Genome engineering to expand applications of human T-cell immunotherapy
Grier, Alexandra E.
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Adoptive T-cell therapy, particularly chimeric antigen receptor (CAR) therapy, is a revolutionary and quickly-evolving means of treating cancer patients who can no longer be helped by standard therapies. In multiple clinical trials, including our own at Seattle Children’s Hospital, CD19 CAR therapy for B-cell leukemia and lymphoma has achieved a complete remission rate of >90%. Unfortunately, in its present form, CAR therapy has had limited success against solid tumors. It is also not currently an option for patients who lack sufficient numbers of their own T-cells due to their disease or prior treatments. Thus, genome engineering strategies to overcome these limitations could be of great benefit to patients. We chose a two-pronged approach to achieve this goal: knock-out of the endogenous TCR and multiplex knock-out of the T-cell inhibitory checkpoints PD-1, Tim3, Lag3, and TIGIT. Knocking out these inhibitory checkpoint proteins specifically in the CAR T-cells will maintain the synergistic effects recently seen in combination monoclonal antibody therapy without the serious, sometimes fatal, immune-mediated side effects seen with systemic antibody therapy. To this end, we first developed a linear mRNA expression vector with a long, encoded poly(A) tail to allow transient delivery of nucleases such as TALENs or CRISPR to primary human cells in a consistent, clinically applicable, and scalable fashion. We then used IVT mRNA made from this vector to deliver a TALEN pair targeting the TCR locus to CD19 CAR T-cells, and demonstrated that removal of the endogenous TCR does not hinder CAR T-cell function in vitro or in vivo in a murine xenograft tumor model. Knockout of the endogenous TCR will facilitate production of an allogeneic CAR T-cell product to be used as a bridge to HSCT in patients who cannot receive autologous CAR therapy. Removal of the endogenous TCR will also add a measure of safety when creating CAR T-cells lacking inhibitory checkpoint proteins by preventing GvHD while retaining anti-tumor effects. These technologies and methods may allow a wider variety of patients to benefit from the recent advances in CAR T-cell therapy.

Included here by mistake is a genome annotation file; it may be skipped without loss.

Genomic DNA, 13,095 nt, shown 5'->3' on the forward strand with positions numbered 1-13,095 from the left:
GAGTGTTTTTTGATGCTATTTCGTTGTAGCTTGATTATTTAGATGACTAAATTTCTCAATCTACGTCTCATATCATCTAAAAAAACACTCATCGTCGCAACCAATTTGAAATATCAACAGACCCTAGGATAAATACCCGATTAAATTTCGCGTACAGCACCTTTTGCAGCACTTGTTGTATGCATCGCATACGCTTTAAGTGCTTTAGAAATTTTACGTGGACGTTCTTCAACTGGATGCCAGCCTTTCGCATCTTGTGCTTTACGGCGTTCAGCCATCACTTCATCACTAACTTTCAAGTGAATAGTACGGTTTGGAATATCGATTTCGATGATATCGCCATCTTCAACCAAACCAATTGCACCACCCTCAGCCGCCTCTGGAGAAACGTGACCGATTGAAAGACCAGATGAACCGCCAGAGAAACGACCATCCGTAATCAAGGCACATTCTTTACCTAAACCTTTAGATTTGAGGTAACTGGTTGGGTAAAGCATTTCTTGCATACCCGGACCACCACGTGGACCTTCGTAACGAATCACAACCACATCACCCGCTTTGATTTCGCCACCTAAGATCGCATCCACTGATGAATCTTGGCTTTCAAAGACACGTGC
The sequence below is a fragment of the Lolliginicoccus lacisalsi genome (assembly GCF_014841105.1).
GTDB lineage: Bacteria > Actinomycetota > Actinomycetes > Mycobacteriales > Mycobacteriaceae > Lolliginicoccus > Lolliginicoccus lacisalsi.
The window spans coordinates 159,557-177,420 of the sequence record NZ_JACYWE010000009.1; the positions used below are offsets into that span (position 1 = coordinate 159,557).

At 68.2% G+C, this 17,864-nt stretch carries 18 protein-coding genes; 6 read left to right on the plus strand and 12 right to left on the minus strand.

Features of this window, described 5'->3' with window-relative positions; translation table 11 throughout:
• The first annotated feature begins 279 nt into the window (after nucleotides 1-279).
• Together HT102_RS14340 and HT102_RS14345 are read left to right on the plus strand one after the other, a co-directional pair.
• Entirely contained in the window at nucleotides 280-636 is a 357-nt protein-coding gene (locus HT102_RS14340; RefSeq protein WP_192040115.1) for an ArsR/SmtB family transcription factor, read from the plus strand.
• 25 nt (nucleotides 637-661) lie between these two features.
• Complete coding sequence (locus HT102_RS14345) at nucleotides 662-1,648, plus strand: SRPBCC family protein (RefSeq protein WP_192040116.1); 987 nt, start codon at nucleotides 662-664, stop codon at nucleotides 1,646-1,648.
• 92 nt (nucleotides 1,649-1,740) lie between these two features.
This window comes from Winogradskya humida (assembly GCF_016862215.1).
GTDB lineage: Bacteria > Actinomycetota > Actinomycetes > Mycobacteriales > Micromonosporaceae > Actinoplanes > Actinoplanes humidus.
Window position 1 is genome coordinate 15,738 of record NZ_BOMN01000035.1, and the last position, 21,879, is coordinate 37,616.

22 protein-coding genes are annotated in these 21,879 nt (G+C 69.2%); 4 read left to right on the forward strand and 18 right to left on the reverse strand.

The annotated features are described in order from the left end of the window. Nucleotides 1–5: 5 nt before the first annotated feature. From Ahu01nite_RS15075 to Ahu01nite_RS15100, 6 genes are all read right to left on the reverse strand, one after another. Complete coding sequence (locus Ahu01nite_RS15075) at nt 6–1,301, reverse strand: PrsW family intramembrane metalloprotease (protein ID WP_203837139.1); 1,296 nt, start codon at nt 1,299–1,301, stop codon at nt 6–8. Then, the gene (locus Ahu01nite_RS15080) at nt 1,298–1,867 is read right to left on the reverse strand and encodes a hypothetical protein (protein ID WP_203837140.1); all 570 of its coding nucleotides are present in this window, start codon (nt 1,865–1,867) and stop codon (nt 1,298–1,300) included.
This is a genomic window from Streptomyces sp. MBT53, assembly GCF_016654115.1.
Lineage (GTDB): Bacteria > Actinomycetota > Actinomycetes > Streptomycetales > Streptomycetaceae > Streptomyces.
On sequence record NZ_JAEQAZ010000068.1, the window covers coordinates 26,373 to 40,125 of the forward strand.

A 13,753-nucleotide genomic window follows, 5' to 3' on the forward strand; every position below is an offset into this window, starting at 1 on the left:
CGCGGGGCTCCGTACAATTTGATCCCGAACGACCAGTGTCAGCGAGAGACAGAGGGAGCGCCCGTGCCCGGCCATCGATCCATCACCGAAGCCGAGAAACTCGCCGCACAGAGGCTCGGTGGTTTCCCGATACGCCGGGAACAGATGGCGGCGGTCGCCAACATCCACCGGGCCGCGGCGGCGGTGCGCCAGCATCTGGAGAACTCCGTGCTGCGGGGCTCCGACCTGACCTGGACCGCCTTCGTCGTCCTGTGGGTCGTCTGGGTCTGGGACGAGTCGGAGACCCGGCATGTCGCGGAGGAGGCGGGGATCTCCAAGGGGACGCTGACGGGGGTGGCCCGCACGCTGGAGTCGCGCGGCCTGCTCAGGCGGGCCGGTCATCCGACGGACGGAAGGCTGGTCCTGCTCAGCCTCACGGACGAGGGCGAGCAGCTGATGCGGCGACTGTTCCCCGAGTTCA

- Immunology